In your kind comments on my post Saturday night, many good questions were raised, and I wanted to address some of them.
But surely a small church that was on the decline can’t be expected to turn around in three years? Given that it takes a lifetime to build a pillar, surely it must take more than three years to transform into a growing and flourishing parish. (What Now?)
It’s just that smaller churches are the canary in the coal mine of American Christianity. Newer members are not going to replace the older members as they die in terms of the rate of financial giving. Boomers and Xrs are less financially secure and (I believe) still learning about giving sacrificially. (Emily)
You hit the nail on the head with small churches and WE have the same problems you do. However, I wouldn’t trade it for anything. (Cathy)
This is what is so sad. A small church has such possibilities for living in Christian community and authentic relationship with God, self and neighbor. There aren’t a lot of places to hide in a small church. I love the way each person is known and missed and appreciated; well, most of them, anyway. I’m concerned that health insurance costs are going to be the death of ordained ministry to small churches in the UCC. Each church is responsible for its own pastor’s insurance and they are encouraged to cover the family as well, which is certainly just. But here’s how it plays out in reality. When Small Church prepared to call a new pastor and formed a search committee back in 2000-2001, they discovered that the $1800 they had been paying toward their previous pastor’s health insurance was going to need to be quintupled if they called a pastor with a family. Since I came to be their pastor, the costs have gone up every year. We’re now at about 7 times their cost of just six years ago. In addition to this, they had to offer a salary at the guidelines the conference recommends just to get anyone to look at them. Three years down the road, we’re talking for the first time about catching up with the recommended pay scale. It would cost another $6000 a year just to bring the salary up to that level with no consideration of experience or merit, which means if I leave, a new fulltime clergyperson would cost at least that much. Saying I’ll stay on at the same pay as three years ago is not doing them a favor.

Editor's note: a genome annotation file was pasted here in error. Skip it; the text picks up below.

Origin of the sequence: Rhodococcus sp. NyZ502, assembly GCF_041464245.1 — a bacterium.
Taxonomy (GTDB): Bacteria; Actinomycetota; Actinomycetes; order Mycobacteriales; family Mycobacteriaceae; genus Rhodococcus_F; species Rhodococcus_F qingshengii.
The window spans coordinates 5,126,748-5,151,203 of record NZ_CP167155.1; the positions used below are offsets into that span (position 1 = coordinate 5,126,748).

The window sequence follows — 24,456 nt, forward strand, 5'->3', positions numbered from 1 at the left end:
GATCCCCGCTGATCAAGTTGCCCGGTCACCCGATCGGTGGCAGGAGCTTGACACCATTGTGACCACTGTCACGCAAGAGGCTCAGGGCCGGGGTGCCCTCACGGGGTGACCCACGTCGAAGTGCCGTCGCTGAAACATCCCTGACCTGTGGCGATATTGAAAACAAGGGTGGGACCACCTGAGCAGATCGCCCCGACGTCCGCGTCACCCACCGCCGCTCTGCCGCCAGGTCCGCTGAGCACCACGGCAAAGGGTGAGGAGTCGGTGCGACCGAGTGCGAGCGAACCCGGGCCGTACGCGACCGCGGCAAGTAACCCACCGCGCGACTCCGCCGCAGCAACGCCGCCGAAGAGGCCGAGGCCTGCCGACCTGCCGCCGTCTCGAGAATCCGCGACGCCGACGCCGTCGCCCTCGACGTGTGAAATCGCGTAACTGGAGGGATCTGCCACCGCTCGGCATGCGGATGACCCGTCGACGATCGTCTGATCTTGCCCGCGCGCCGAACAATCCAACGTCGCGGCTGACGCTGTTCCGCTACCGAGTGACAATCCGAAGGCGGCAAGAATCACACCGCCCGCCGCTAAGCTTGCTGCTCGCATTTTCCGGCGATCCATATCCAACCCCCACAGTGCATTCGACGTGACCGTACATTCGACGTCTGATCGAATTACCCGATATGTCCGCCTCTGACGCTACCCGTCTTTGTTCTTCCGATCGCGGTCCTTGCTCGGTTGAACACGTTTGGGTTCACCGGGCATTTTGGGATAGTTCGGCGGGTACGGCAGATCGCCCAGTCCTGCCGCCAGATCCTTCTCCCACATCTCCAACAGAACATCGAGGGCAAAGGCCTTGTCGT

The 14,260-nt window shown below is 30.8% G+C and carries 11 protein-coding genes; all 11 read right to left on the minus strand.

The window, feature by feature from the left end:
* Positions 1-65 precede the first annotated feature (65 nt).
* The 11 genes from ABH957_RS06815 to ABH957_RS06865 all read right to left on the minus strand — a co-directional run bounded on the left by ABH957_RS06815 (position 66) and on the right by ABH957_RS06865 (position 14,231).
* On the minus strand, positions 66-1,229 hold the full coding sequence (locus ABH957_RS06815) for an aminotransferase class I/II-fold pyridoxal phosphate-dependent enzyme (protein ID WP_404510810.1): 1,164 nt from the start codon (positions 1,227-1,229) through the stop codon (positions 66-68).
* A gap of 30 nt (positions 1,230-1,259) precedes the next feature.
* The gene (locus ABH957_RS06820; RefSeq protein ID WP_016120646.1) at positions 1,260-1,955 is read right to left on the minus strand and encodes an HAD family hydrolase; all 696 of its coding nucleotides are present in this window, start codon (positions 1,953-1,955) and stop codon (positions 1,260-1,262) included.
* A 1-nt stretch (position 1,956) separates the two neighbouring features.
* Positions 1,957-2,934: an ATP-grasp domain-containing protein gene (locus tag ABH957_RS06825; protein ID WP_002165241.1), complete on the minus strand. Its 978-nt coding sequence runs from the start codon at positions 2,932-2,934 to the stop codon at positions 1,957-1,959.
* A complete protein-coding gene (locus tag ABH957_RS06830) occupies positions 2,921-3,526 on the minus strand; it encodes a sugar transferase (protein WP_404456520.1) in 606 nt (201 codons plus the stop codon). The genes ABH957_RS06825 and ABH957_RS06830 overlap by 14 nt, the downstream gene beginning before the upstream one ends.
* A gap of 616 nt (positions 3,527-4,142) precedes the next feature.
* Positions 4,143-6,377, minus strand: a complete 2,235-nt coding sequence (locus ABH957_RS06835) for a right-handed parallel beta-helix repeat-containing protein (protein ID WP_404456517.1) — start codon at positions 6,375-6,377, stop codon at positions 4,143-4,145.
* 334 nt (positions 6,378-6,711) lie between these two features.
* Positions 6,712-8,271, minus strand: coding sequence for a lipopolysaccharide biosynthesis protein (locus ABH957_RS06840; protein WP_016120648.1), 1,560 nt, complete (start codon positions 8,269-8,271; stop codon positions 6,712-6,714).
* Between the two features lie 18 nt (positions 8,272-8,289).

What Now? and Emily are right on target. Developing serious givers takes ten or twenty years, not three.
Do you have a vestry or similar board organization that you can work with on this? It feels like you’re slightly stranded, admin wise, and it just seems like there ought to be a senior warden or someone like that with whom you can discuss this with the insurance of confidentiality, etc. (Jane Dark)
We have a Council of Ministries, consisting of church officers (Moderator and Asst. Moderator, Clerk, Treasurer and representatives of the four Ministries: Education, Worship, Outreach, Property). That structure was born in an attempt to do away with an old structure in which the Trustees ended up with all the power and none of the responsibility to be involved in the life of the church, and the officers were primarily rubber stamps since they had no meaningful fiscal authority. In that old system the Moderator was a weak position, basically just the chair of church meetings. Unfortunately, the Moderator wanted to stay in that position, and he is not a person who is particularly effective at planning or even at seeing the big picture. He never plans for our meetings, never calls a meeting, doesn’t even always remember the meetings. It’s not that he doesn’t care; he’s just not equipped for the job. I tried to encourage him nicely to do something else, but in his loyalty to the church he insisted on keeping the job without having a concept of what the changes meant. This year has been a disaster in terms of leadership from the Council with one notable exception. The Council with some additional volunteers took on Stewardship, and they are doing a tremendous job. This makes it hard to talk to them about the hard truths, because (1) they will still need to do this whether or not I am the pastor and (2) it feels like the wrong thing to tell them that despite their efforts it’s still not going to work out financially, since the gap is still huge between what’s going to be budgeted and what’s likely to be raised.